JEFFERSON, Thomas, President. Autograph letter signed ("Th:Jefferson") as Secretary of State, to his friend and neighbor Philip Mazzei (1730-1816), Philadelphia, 2 August 1791. 4 pages, 4to, 232 x 190 mm., red quarter morocco gilt slipcase.
THE BURDEN OF A PUBLIC SERVANT: "I AM IN AN OFFICE OF INFINITE LABOUR, & AS DISAGREEABLE TO ME AS IT IS LABORIOUS. I CAME INTO IT UTTERLY AGAINST MY WILL...BUT I PANT AFTER MONTICELLO & MY FAMILY..."
A long letter in which Jefferson meticulously reports on financial transactions he has undertaken on his friend's behalf , offers a revealing confession of his regrets for the burdens of the office of Secretary of State and confesses his heartfelt wish to return to his Virginia home and family circle, concluding with the telling remark that he has "left so much of my affection" in France, "that I but half exist here" in America.
When offered the post of Secretary of State in Washington's new government, Jefferson had had very mixed feelings about taking on the office, preferring his post in France. Washington added his personal urgings though, writing Jefferson that "I consider the office of Secretary for the Department of State as very important on many accounts: and I know of no person, who in my judgement could better execute the duties of it than yourself." (quoted in Malone, Jefferson and the Rights of Man, p.248) The present letter contains one of Jefferson's most candid expressions of his frustration with his high office. To his friend he writes: "I am in an office of infinite labour, & as disagreeable to me as it is laborious. I came into it utterly against my will, and under the cogency of arguments derived from the novelty of the government, the necessity of its setting out well, &c., but I pant after Monticello & my family, & cannot let it be long before I join them. My elder daughter [Martha Randolph] is well, happy in her marriage & living at Monticello. She has made me a grandfather. The younger one is with her, but will come here with me..." As Malone concludes, "Jefferson's desire to retire from office was not at all surprising in view of his temperament and situation...[The post's] duties were miscellaneous and the work was arduous and confining. He was restive under the burden of incessant paperwork which seemed to have no appreciable results and he found the political atmosphere increasingly unpleasant..." (ibid., 431) At about this time, Jefferson had suffered the additional embarrassment of being linked to a reprint of Thomas Paine's inflammatory Rights of Man, which the American printer prefaced with a note from Jefferson expressing his approval of Paine's tract, increasing the estrangement between Jefferson and John Adams (for details, see Malone, pp. 355-359).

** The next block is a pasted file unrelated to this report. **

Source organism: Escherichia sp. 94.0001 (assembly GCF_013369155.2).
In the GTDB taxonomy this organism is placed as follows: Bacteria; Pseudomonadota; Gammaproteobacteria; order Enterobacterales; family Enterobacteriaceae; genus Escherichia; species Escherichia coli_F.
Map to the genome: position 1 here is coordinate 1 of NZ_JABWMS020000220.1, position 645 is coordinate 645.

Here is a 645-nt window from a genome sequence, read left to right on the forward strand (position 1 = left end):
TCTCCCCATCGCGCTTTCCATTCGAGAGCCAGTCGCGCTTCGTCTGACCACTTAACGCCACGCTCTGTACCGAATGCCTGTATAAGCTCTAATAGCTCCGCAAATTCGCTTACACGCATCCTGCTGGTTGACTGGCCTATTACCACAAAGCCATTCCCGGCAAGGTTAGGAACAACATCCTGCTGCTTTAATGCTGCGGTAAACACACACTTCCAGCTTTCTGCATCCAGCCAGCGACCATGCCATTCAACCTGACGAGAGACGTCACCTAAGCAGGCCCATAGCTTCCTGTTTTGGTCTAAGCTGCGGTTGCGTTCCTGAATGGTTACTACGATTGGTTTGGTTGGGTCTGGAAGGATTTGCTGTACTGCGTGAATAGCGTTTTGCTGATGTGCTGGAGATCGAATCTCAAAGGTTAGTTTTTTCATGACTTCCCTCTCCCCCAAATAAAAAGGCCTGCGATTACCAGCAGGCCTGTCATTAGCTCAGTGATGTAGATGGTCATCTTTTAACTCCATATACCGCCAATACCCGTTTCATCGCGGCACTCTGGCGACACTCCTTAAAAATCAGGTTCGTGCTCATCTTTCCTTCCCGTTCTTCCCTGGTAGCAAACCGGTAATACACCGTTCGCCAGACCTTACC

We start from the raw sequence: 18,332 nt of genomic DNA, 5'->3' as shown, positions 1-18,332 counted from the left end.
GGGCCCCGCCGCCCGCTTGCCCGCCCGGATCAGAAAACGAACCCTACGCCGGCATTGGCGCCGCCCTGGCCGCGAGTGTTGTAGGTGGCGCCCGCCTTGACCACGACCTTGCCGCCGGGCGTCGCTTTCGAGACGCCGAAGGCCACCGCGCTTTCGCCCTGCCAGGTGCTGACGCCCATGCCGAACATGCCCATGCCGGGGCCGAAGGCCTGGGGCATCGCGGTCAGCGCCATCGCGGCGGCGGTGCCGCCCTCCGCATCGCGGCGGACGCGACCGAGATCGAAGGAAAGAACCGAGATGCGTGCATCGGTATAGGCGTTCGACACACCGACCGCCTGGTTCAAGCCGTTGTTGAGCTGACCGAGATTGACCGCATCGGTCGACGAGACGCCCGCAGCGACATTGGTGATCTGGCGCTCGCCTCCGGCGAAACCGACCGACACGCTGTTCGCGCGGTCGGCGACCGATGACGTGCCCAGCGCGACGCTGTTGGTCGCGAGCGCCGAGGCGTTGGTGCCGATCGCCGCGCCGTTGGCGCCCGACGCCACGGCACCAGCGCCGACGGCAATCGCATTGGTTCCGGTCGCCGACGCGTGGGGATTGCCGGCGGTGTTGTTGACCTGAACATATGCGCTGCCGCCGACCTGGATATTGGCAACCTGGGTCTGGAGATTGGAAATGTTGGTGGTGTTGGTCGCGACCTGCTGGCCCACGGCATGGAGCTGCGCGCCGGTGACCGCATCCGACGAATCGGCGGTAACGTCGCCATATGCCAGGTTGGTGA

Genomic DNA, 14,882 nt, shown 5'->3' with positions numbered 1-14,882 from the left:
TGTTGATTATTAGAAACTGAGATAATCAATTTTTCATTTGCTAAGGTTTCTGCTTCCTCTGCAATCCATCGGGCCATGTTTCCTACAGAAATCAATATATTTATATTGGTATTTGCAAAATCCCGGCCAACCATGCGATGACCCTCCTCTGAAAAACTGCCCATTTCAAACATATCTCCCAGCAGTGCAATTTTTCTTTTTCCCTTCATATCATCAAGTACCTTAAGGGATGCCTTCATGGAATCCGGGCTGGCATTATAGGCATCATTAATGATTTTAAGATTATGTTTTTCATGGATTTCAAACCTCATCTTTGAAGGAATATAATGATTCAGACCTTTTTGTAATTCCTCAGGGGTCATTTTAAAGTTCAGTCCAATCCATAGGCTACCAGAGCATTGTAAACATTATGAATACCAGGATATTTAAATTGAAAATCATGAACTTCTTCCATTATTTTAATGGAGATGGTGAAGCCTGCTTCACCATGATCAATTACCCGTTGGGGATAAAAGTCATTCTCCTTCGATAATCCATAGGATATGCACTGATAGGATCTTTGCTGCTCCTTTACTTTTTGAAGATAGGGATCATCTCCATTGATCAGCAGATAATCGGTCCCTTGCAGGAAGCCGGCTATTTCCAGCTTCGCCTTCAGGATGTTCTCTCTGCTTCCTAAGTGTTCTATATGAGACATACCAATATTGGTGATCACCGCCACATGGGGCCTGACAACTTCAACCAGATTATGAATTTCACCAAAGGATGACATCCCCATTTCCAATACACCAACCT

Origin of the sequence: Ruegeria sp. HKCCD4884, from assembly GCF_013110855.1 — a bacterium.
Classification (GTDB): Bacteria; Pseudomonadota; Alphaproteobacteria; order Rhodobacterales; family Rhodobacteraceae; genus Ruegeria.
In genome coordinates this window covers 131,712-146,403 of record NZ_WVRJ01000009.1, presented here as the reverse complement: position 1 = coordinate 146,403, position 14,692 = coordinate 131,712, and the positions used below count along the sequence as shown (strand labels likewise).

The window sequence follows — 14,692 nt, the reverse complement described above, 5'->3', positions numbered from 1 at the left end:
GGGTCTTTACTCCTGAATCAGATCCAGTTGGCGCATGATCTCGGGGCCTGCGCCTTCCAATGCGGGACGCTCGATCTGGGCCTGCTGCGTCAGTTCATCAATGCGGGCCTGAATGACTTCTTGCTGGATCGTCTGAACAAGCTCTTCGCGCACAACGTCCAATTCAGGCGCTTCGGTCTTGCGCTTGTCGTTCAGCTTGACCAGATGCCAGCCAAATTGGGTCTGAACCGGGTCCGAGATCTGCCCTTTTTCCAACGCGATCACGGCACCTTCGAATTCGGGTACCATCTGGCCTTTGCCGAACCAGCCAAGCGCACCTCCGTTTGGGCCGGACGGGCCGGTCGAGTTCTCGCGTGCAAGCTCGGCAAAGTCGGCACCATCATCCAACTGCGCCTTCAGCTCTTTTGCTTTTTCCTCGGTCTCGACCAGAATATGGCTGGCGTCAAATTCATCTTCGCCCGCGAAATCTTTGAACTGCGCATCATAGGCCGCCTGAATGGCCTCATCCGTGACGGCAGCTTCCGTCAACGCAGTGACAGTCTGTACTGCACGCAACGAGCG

Jefferson was handling certain business matters for Mazzei, on which he reports at length, finishing with the observation that Mazzei's Virginia certificates "are worth between two and three thousand dollars," and speculating whether he should "transfer them to the funds of the general government...Virginia, like the other states, has abandoned the idea of providing for these debts since they have been assumed by the general government [as provided by Hamilton's plan]....[W]e will consult with [Attorney-General E[dmund] R[andolph] & also have J[ames] M[adison]'s opinion..."
He mentions plans to go to Monticello in September, and with a pronounced hint of weariness he adds that "...I have thus, I think, gone through every article of your affairs, as far as I am conversant with them. A word now of my own. Barrois [a bookseller] is the real debtor for the money due to me for the map. Tho' he cannot pay money, perhaps he can give me books to that amount. If he has the Byzantine historians, Gr[eek] & Lat[in] printed at Paris, it would pay the debt...If you can save me this, it will be so much got out of the fire. I am sincerely glad that you have got under the wings of the Diet as of the King, & equally so that you take the prudent resolution of not spending your whole allowance...Your friends all well, as far as I recollect. Present me affectionately to the Dutchess D'Anville, D. & Dss. de la Rochefoucault. I have left so much of my affection there, that I but half exist here..." He signs himself "your affectionate friend." Accompanied by copies of two letters from Julian P. Boyd, editor of the Papers of Thomas Jefferson, regarding the letter and its significance.
Provenance: Mrs. Charles W. Engelhard (sale, Christie's, New York, 26 January 1996, lot 157, illustrated).